RALEIGH, N.C. (WNCN) – Traffic on Fayetteville Street in downtown Raleigh isn’t the same as it was pre-pandemic.

“There are some areas of opportunity to get more foot traffic on Fayetteville Street,” said Johnny Hackett, Jr.

He opened Black Dollar Corp., just west of Fayetteville Street on West Hargett Street, in Dec. 2021.

His store allows small business owners from the area a space to sell their products.

“We had a health pandemic. We had another – a social pandemic during that year. That caused a lot of spots to go vacant,” he said.

Still, opening his retail store during that time, however, wasn’t a difficult choice.

“We wanted to do our part for the city to start to revitalize certain spaces in downtown Raleigh. This space was vacant,” said Hackett.

Now, as a board member of the Downtown Raleigh Alliance, he’s working to come up with new ideas to bring new energy to the area.

“The more things that are happening around here, the more foot traffic, the more folks are spending – the more money that is going back to small business owners,” he said.

DRA is partnering with businesses like Hackett’s, landlords, and the city to shake things up on Fayetteville Street.

“It’s really a more important, Main Street, than people might realize,” said Bill King, president and CEO of DRA.

King said the main drivers of traffic to the area have changed as office workers have gone fully remote or are working a hybrid work schedule. That requires them to get creative with solutions.

“How office employees come downtown is different. How events happen is different. How visitors come is different, so we need to make sure we adjust to that,” said King.

Filling empty space

The biggest issue he sees is the number of vacant storefronts.

DRA now has a task force charged with filling spaces. They also have a grant program aimed at helping minority and women-owned businesses open up storefronts downtown.

“You really can’t approach it with just one type of solution,” Kind said.

King also wants to see public spaces be more engaging like they’ve done with the new micro soccer field.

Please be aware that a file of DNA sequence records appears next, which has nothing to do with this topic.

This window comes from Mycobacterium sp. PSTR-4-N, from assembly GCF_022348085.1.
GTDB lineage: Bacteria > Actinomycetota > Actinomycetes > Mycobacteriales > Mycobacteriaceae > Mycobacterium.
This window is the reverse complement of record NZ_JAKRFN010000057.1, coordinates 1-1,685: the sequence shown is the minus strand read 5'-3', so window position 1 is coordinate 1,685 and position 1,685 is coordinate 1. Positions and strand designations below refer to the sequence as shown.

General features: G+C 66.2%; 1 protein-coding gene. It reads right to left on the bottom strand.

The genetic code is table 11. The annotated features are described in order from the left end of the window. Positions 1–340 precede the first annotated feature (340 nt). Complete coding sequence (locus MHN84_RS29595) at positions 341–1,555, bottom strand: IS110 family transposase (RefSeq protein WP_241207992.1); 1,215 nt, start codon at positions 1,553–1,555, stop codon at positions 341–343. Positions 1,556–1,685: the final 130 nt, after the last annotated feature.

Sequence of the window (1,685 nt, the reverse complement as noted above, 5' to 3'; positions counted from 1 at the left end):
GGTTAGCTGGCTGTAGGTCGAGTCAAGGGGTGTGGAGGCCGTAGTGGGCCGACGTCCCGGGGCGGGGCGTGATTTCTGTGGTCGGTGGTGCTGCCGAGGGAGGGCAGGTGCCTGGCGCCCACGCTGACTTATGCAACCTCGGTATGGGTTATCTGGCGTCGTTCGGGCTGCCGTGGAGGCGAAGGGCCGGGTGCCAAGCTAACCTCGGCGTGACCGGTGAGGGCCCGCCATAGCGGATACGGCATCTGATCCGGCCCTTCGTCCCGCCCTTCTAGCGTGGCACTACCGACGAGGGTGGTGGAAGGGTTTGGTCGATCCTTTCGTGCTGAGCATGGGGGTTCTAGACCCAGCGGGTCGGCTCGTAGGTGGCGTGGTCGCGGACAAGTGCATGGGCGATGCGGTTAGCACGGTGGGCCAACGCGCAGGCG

Other ideas listed in the public realm study included interactive art installations, LED screens for sporting event viewings, and interactive elements to draw people in.

“I see a Fayetteville Street where the storefronts are full, where the public spaces like City Plaza and Exchange Plaza are activated and fun and engaging all the item – whether that’s with events, or with public art or other activation. And people know to come to Fayetteville Street because its unique, it’s interesting and they feel it’s a good reflection of their city,” King said.

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Social District

DRA also advocated for a social district to be brought to Fayetteville Street. The district allows patrons to take alcoholic drinks from a bar or restaurant, out to neighboring streets for a sip-and-stroll experience.

The goal is to entice visitors to come to the area and encourage them to visit local businesses.

The social district pilot program will go into effect Aug. 15.

It will operate seven days a week, from 11 a.m. to 10 p.m. Drinks will be given in specially labeled disposable cups to identify where they came from.

The district will not be in effect during special events if the event overlaps with any areas covered by the district.  

There will be a status report on the pilot social district presented to the council in early 2023, to see how well it works and if further adjustments need to be made.